I’ve been rereading journal entries from August to reflect on the growth of children I coach to learn algebra. The point of this particular journal entry was to help assess disposition.
Can we effect their growth in algebra AND their growth as learners? Can changing our assessment practices and our approach to learning help them learn to embrace the struggle, to see that a “failure” is an opportunity to learn? Does success breed success? Does success change your confidence, efficacy, and disposition?
How can we help failure-avoidant students grow to become success-oriented learners? And, is it really that black and white? Are most learners both success-oriented and failure-avoidant with a strong preference for one or the other?
Wait, I choose to revise my question. How can we promote success-oriented behaviors to foster learning and self-efficacy?
What do you think?
Is QB success oriented, failure avoidant, or both?
|”The reason why I chose a picture of a person repelling or climbing a mountain is because math is a mountain for me. A mountain is an object that you cannot go through or around. The only way to get to the top of the mountain is by climbing. Math for me is a mountain. I can only climb my way to the top. There will be slips and falls along the way but, that is the only way to get to the top of the mountain. Every step I take teaches me something about that mountain. When you climb to the top of the mountain you can look back and say all those little slips and falls taught me something about that mountain, but now I can see all those tiny steps added up.”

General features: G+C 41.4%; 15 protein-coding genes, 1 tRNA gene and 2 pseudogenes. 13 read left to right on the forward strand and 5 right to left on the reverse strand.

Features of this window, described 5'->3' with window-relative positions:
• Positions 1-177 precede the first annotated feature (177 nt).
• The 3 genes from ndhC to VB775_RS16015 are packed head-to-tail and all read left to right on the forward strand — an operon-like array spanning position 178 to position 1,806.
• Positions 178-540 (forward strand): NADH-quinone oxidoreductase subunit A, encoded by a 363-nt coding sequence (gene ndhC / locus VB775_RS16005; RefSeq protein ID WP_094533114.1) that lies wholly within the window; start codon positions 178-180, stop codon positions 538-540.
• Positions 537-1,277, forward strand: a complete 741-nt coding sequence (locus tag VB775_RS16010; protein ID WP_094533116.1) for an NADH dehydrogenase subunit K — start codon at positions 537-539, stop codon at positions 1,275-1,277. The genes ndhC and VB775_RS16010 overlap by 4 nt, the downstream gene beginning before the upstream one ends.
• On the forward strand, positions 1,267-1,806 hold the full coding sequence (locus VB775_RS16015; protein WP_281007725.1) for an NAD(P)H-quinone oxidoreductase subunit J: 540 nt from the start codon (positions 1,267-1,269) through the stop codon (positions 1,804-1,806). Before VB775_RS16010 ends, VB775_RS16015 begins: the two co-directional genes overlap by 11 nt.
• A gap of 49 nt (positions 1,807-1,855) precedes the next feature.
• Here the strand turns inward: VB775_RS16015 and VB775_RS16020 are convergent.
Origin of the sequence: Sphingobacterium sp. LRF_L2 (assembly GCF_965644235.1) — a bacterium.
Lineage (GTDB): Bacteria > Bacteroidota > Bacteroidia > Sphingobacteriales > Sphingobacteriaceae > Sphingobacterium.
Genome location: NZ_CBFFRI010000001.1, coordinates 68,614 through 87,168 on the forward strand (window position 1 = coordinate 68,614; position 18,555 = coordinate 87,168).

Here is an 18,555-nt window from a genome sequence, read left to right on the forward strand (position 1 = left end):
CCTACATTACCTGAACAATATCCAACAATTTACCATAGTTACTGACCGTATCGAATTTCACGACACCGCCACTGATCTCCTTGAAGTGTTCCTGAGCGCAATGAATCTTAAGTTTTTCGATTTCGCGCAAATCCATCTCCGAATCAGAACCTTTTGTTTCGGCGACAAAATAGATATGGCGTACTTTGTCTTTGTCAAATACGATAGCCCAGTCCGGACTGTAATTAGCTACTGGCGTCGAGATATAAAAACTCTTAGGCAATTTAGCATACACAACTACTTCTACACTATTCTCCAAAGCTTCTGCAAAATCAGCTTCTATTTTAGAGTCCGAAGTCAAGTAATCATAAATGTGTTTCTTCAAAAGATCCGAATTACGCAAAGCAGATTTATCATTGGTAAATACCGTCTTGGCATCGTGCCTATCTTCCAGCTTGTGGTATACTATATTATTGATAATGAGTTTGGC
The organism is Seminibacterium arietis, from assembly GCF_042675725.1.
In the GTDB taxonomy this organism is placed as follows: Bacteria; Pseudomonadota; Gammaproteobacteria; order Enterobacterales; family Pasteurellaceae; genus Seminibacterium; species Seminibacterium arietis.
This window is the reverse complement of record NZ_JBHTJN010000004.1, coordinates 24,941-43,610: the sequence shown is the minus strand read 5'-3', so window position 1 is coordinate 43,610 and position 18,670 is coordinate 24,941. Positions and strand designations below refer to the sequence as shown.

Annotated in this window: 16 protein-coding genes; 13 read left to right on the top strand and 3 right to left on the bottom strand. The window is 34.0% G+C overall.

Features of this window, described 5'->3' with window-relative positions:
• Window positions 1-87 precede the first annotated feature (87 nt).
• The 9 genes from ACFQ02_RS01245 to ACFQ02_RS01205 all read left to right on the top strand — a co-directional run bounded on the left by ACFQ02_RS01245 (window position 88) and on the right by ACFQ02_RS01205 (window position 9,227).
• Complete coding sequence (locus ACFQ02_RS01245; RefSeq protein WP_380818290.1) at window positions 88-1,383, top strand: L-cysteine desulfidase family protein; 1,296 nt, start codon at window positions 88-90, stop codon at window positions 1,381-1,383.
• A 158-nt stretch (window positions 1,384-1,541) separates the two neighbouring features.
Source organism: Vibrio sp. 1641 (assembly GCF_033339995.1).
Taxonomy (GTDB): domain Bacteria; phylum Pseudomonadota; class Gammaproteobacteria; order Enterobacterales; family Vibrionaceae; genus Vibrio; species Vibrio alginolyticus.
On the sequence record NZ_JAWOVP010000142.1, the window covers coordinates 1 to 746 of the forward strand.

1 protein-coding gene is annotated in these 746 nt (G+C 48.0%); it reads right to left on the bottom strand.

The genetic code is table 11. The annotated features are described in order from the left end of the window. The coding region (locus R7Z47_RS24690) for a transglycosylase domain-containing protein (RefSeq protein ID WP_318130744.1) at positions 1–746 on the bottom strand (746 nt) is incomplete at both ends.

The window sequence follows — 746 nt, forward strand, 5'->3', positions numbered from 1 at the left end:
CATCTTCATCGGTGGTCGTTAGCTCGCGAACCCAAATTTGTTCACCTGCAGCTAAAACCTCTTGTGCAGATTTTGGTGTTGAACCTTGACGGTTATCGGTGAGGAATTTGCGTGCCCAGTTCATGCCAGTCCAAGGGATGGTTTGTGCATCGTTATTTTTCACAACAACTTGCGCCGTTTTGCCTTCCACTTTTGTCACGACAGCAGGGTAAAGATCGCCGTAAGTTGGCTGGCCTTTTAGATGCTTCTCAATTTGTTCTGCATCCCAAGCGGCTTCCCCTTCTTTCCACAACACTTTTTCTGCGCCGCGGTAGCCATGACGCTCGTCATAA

“Every step I take teaches me something about that mountain. When you climb to the top of the mountain you can look back and say all those little slips and falls taught me something about that mountain, but now I can see all those tiny steps added up.”
I love this child; he spends many hours with me learning and improving. We have two classes together, and he chooses to work with me after school several days each week. When I read his journal on the first day of class, I put him in the success-oriented category. As I have worked with him this semester, I have seen him on a rollercoaster ride, struggling to not lapse into failure-avoidant behaviors. I believe it is my job is to be his cheer-master, his coach, and his support. I want to coach him to find his strenghts and successes.